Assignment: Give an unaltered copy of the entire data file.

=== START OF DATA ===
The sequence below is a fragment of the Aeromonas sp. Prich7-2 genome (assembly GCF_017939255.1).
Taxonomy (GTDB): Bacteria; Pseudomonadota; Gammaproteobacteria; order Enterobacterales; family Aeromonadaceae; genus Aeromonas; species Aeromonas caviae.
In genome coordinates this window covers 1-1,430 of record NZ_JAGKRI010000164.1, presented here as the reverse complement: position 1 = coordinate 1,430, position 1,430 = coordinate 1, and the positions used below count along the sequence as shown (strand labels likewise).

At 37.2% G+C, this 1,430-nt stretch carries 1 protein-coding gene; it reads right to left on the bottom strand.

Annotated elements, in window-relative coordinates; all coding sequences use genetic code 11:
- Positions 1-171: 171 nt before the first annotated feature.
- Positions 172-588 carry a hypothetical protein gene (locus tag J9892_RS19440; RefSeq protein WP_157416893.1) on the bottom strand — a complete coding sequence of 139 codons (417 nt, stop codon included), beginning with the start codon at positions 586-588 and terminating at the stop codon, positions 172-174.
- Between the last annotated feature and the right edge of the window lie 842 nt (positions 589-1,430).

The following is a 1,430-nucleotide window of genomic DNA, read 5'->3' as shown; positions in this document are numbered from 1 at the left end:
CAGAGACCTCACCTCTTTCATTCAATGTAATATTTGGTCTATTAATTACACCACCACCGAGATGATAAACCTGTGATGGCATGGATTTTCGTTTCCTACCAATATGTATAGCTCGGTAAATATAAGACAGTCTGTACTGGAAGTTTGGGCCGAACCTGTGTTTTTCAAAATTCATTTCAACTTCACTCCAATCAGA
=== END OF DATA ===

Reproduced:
The sequence below is a fragment of the Aeromonas sp. Prich7-2 genome (assembly GCF_017939255.1).
Taxonomy (GTDB): Bacteria; Pseudomonadota; Gammaproteobacteria; order Enterobacterales; family Aeromonadaceae; genus Aeromonas; species Aeromonas caviae.
In genome coordinates this window covers 1-1,430 of record NZ_JAGKRI010000164.1, presented here as the reverse complement: position 1 = coordinate 1,430, position 1,430 = coordinate 1, and the positions used below count along the sequence as shown (strand labels likewise).

At 37.2% G+C, this 1,430-nt stretch carries 1 protein-coding gene; it reads right to left on the bottom strand.

Annotated elements, in window-relative coordinates; all coding sequences use genetic code 11:
- Positions 1-171: 171 nt before the first annotated feature.
- Positions 172-588 carry a hypothetical protein gene (locus tag J9892_RS19440; RefSeq protein WP_157416893.1) on the bottom strand — a complete coding sequence of 139 codons (417 nt, stop codon included), beginning with the start codon at positions 586-588 and terminating at the stop codon, positions 172-174.
- Between the last annotated feature and the right edge of the window lie 842 nt (positions 589-1,430).

The following is a 1,430-nucleotide window of genomic DNA, read 5'->3' as shown; positions in this document are numbered from 1 at the left end:
CAGAGACCTCACCTCTTTCATTCAATGTAATATTTGGTCTATTAATTACACCACCACCGAGATGATAAACCTGTGATGGCATGGATTTTCGTTTCCTACCAATATGTATAGCTCGGTAAATATAAGACAGTCTGTACTGGAAGTTTGGGCCGAACCTGTGTTTTTCAAAATTCATTTCAACTTCACTCCAATCAGA